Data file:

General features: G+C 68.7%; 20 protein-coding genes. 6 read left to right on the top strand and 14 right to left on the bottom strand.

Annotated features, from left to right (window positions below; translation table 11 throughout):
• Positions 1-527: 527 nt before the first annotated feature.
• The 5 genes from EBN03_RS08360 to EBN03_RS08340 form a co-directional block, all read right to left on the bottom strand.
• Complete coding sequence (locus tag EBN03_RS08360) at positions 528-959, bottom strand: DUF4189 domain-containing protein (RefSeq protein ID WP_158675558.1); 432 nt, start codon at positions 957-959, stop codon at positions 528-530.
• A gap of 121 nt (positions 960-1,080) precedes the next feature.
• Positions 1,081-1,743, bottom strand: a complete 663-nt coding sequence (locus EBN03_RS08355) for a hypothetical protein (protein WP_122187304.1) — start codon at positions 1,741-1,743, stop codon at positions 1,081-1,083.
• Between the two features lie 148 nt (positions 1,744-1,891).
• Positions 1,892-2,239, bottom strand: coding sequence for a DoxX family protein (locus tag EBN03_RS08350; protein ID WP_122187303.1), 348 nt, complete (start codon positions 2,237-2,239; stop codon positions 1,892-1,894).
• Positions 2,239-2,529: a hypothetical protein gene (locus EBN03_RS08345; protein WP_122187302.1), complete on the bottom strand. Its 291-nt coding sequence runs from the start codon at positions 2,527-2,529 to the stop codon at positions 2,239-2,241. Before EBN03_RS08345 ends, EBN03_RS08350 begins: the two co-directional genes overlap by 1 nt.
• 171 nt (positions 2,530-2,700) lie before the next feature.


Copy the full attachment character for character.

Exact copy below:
General features: G+C 68.7%; 20 protein-coding genes. 6 read left to right on the top strand and 14 right to left on the bottom strand.

Annotated features, from left to right (window positions below; translation table 11 throughout):
• Positions 1-527: 527 nt before the first annotated feature.
• The 5 genes from EBN03_RS08360 to EBN03_RS08340 form a co-directional block, all read right to left on the bottom strand.
• Complete coding sequence (locus tag EBN03_RS08360) at positions 528-959, bottom strand: DUF4189 domain-containing protein (RefSeq protein ID WP_158675558.1); 432 nt, start codon at positions 957-959, stop codon at positions 528-530.
• A gap of 121 nt (positions 960-1,080) precedes the next feature.
• Positions 1,081-1,743, bottom strand: a complete 663-nt coding sequence (locus EBN03_RS08355) for a hypothetical protein (protein WP_122187304.1) — start codon at positions 1,741-1,743, stop codon at positions 1,081-1,083.
• Between the two features lie 148 nt (positions 1,744-1,891).
• Positions 1,892-2,239, bottom strand: coding sequence for a DoxX family protein (locus tag EBN03_RS08350; protein ID WP_122187303.1), 348 nt, complete (start codon positions 2,237-2,239; stop codon positions 1,892-1,894).
• Positions 2,239-2,529: a hypothetical protein gene (locus EBN03_RS08345; protein WP_122187302.1), complete on the bottom strand. Its 291-nt coding sequence runs from the start codon at positions 2,527-2,529 to the stop codon at positions 2,239-2,241. Before EBN03_RS08345 ends, EBN03_RS08350 begins: the two co-directional genes overlap by 1 nt.
• 171 nt (positions 2,530-2,700) lie before the next feature.